Net Neutrality and Consumer Welfare
Journal of Competition Law and Economics, Forthcoming
Posted: 24 Oct 2010
Date Written: September 1, 2010
The Federal Communications Commission’s proposed net neutrality rules would, among other things, prohibit broadband access providers from prioritizing traffic, charging differential prices based on the priority status, imposing congestion-related charges, and adopting business models that offer exclusive content or that establish exclusive relationships with particular content providers. The proposed regulations are motivated in part by the concern that the broadband access providers will adopt economically inefficient business models and network management practices due to a lack of sufficient competition in the provision of broadband access services. This paper addresses the competitive concerns motivating net neutrality rules and addresses the potential impact of the proposed rules on consumer welfare. We show that there is significant and growing competition among broadband access providers and that few significant competitive problems have been observed to date. We also evaluate claims by net neutrality proponents that regulation is justified by the existence of externalities between the demand for Internet access and content services. We show that such interrelationships are more complex than claimed by net neutrality proponents and do not provide a compelling rationale for regulation. We conclude that antitrust enforcement and/or more limited regulatory mechanisms provide a better framework for addressing competitive concerns raised by proponents of net neutrality.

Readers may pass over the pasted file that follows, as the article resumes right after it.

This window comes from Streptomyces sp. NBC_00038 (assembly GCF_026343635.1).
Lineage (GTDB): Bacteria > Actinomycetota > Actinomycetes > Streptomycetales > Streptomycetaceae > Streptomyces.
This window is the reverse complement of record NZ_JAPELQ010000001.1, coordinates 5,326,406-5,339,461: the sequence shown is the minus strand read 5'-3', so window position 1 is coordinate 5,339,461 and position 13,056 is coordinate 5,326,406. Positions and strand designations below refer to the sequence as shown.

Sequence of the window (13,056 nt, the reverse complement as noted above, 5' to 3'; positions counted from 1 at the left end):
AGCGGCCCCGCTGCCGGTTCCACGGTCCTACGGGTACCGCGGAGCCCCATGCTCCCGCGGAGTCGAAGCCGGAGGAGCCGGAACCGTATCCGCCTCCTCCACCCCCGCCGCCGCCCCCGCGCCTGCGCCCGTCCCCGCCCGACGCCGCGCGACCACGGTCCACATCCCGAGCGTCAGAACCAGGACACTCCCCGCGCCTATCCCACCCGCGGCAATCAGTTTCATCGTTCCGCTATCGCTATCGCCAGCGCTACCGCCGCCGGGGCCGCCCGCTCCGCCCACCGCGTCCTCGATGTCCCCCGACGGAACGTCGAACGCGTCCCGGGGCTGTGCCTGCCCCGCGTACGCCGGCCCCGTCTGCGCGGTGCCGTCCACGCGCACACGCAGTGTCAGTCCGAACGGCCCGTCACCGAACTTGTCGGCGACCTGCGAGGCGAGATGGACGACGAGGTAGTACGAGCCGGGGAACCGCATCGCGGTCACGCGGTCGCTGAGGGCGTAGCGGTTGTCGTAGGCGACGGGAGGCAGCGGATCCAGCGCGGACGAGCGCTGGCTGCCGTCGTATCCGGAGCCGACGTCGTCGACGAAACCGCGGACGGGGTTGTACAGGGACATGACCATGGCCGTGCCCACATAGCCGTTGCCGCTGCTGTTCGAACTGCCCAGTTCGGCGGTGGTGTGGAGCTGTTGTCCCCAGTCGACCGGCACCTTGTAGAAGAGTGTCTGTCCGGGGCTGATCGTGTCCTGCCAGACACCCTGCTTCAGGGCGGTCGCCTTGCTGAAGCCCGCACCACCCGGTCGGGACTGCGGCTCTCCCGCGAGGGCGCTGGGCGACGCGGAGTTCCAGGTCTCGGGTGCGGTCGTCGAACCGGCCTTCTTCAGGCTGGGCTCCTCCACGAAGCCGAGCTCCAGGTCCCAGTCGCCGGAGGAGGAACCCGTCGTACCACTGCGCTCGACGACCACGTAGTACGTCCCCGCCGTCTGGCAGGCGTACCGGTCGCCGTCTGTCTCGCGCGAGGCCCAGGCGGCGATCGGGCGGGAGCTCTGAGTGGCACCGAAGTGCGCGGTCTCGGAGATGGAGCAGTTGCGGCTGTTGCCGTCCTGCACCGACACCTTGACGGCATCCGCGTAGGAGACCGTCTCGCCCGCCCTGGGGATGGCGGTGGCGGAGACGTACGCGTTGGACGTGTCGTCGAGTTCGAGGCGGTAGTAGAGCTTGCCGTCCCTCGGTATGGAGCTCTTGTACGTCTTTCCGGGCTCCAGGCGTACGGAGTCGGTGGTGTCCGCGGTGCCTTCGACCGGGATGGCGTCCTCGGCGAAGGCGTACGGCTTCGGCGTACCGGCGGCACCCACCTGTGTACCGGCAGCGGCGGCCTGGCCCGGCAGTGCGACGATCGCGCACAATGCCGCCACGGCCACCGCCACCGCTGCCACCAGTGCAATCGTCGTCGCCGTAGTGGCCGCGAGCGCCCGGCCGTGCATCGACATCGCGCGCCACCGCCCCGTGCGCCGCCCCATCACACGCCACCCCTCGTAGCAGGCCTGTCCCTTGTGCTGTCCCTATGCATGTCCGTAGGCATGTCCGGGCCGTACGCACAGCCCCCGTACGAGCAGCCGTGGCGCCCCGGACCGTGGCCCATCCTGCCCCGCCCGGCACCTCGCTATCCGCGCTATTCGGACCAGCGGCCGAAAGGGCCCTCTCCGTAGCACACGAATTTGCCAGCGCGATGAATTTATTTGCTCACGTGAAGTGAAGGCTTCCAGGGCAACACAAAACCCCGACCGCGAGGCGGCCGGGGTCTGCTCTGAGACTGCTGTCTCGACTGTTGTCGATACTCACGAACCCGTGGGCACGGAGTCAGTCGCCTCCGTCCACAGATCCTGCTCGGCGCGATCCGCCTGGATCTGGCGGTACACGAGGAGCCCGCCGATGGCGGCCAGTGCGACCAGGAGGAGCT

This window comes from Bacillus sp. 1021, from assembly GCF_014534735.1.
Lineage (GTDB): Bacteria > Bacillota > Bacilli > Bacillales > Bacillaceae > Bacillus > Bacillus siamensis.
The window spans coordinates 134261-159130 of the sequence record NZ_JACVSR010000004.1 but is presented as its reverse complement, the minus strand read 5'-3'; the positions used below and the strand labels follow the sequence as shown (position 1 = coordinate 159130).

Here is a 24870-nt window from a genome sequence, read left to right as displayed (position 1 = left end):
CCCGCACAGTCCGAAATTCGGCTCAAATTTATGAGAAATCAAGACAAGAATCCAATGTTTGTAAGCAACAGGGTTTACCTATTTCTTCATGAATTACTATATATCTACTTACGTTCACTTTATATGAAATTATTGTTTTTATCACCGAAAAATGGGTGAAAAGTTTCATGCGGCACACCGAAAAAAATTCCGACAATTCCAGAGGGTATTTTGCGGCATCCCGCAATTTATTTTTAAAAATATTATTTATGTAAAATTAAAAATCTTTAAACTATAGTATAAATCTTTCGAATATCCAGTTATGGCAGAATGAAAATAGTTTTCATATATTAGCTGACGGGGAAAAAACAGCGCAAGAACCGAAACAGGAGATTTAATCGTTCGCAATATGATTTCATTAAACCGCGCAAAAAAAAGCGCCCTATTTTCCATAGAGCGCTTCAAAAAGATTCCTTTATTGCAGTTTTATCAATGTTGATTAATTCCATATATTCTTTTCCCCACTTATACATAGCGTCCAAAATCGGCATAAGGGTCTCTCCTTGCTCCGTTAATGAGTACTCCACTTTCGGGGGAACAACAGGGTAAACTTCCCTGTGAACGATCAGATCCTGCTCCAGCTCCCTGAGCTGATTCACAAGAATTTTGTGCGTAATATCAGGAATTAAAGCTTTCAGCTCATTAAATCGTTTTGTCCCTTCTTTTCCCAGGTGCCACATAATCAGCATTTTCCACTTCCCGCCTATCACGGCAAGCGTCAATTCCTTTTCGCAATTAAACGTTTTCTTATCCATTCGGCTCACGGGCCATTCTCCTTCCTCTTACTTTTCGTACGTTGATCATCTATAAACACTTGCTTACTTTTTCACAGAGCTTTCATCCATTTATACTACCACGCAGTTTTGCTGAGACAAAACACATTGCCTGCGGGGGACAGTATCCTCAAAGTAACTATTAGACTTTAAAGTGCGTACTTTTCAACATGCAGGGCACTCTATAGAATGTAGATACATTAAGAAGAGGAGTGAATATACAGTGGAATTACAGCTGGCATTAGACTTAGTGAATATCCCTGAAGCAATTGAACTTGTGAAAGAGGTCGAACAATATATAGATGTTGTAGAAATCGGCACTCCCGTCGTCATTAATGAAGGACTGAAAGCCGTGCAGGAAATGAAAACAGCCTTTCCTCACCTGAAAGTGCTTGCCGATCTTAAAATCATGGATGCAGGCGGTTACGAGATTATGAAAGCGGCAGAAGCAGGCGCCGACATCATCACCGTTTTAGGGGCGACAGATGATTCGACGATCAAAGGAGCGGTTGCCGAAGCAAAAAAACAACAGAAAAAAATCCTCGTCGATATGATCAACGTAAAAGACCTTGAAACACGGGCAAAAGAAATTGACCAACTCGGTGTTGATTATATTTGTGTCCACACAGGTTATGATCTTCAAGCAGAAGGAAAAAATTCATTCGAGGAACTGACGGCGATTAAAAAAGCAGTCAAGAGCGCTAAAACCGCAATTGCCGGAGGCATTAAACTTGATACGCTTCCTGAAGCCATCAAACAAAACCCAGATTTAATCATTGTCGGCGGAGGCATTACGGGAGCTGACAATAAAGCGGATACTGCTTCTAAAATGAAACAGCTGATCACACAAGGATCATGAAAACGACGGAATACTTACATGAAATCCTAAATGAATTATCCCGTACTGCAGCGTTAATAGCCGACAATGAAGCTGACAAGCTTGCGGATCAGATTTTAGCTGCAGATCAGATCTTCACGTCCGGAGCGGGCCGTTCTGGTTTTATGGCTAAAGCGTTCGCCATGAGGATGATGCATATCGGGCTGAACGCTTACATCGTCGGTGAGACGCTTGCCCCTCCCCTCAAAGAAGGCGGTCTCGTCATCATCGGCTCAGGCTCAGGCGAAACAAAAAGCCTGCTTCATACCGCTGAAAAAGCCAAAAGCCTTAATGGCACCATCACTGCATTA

Keywords: net, neutrality
JEL Classification: K20, K21, K23, L40, L50, L51, L52, L96, L98, O31, O38
Suggested Citation: Suggested Citation